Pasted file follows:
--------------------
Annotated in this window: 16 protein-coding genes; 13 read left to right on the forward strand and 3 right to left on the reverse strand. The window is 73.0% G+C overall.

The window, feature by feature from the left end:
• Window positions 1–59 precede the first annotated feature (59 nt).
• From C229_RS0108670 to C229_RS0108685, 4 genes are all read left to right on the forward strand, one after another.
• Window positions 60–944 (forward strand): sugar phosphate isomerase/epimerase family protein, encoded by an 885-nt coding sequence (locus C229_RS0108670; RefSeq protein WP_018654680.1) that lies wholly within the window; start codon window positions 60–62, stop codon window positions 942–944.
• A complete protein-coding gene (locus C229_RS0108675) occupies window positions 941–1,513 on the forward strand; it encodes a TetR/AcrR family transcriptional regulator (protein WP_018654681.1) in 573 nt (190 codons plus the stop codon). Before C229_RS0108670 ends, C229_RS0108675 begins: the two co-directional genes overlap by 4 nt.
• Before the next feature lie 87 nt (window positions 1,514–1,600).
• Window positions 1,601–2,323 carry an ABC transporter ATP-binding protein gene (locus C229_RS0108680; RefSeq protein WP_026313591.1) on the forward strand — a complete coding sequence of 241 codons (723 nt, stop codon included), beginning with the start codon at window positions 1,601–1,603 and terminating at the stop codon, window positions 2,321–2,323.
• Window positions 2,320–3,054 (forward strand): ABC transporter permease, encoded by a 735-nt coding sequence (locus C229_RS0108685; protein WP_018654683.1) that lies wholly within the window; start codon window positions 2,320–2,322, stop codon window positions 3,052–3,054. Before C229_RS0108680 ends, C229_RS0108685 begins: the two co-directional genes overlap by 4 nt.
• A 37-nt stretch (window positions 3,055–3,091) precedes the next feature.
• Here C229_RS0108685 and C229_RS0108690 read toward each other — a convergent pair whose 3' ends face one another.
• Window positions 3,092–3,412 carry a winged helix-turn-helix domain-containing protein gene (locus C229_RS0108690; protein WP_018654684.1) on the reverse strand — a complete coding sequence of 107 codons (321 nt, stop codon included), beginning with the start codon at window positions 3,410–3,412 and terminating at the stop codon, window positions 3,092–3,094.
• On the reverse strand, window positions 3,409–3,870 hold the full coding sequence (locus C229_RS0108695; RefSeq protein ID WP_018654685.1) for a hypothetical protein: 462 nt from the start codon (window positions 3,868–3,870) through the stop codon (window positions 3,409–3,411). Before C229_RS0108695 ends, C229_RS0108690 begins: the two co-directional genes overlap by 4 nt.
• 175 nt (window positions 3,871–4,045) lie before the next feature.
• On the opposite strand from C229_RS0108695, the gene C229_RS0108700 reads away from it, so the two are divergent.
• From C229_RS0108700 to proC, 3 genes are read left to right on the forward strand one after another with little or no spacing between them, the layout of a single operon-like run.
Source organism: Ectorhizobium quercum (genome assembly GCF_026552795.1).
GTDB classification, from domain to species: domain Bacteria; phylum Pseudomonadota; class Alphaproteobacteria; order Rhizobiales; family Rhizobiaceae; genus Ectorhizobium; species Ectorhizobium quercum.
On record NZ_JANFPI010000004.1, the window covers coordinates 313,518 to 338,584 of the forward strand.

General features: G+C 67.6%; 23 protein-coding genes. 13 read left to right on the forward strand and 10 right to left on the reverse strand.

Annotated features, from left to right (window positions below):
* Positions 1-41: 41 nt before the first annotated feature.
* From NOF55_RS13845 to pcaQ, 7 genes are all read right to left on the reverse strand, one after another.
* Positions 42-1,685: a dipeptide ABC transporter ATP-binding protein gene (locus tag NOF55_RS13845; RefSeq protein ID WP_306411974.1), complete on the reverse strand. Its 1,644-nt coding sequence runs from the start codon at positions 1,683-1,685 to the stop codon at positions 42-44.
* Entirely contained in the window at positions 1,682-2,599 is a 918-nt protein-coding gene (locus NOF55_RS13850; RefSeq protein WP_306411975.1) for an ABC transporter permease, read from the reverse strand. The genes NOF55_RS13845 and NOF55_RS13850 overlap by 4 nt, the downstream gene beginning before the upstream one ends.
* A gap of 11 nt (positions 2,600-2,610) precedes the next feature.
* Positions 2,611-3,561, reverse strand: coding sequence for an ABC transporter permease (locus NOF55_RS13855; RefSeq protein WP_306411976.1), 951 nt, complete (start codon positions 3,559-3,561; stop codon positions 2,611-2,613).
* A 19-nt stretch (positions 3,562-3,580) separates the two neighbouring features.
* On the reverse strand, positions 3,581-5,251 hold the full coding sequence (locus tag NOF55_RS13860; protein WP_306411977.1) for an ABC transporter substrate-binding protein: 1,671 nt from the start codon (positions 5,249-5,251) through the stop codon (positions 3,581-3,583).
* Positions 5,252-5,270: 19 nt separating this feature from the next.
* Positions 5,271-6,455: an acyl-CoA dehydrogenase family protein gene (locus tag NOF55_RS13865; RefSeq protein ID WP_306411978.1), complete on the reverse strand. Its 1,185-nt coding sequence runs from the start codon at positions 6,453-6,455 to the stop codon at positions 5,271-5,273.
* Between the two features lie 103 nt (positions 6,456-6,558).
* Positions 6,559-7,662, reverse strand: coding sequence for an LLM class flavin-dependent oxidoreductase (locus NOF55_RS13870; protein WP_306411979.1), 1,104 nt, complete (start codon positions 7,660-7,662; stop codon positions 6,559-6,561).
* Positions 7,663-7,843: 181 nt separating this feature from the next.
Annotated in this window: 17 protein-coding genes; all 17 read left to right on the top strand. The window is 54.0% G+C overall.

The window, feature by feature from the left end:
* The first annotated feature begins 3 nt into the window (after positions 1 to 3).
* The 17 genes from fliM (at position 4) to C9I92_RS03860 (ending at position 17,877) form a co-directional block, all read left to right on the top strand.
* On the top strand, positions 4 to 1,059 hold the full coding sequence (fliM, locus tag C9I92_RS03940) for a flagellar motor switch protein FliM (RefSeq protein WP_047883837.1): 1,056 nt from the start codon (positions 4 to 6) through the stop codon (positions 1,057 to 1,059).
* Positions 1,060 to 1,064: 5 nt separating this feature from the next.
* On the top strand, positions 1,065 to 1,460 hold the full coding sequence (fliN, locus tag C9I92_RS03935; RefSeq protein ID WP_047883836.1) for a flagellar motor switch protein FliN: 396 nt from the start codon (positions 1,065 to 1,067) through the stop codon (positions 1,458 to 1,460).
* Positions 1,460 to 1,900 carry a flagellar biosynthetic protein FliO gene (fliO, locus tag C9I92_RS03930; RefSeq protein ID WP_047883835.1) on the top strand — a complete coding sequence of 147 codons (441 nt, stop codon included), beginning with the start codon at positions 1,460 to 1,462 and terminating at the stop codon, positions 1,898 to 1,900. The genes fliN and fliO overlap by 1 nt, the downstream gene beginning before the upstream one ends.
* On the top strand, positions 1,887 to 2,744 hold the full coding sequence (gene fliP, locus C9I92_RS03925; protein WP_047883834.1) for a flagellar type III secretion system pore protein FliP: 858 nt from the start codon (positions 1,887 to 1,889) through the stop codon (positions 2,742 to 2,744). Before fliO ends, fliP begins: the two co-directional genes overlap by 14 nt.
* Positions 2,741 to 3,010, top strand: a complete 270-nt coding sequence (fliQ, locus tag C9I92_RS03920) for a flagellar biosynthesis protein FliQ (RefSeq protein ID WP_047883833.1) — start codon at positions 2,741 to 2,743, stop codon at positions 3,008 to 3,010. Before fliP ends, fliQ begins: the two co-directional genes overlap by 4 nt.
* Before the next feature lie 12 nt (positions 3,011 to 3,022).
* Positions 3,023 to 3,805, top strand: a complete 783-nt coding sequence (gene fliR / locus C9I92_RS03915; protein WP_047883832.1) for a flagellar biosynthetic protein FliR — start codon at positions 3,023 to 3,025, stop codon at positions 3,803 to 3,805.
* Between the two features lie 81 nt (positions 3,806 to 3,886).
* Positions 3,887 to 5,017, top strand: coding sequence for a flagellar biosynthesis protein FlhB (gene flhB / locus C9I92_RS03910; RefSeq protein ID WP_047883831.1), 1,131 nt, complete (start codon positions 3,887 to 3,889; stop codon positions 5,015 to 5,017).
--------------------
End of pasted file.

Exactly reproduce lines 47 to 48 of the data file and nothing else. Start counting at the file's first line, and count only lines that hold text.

* Between the two features lie 81 nt (positions 3,806 to 3,886).
* Positions 3,887 to 5,017, top strand: coding sequence for a flagellar biosynthesis protein FlhB (gene flhB / locus C9I92_RS03910; RefSeq protein ID WP_047883831.1), 1,131 nt, complete (start codon positions 3,887 to 3,889; stop codon positions 5,015 to 5,017).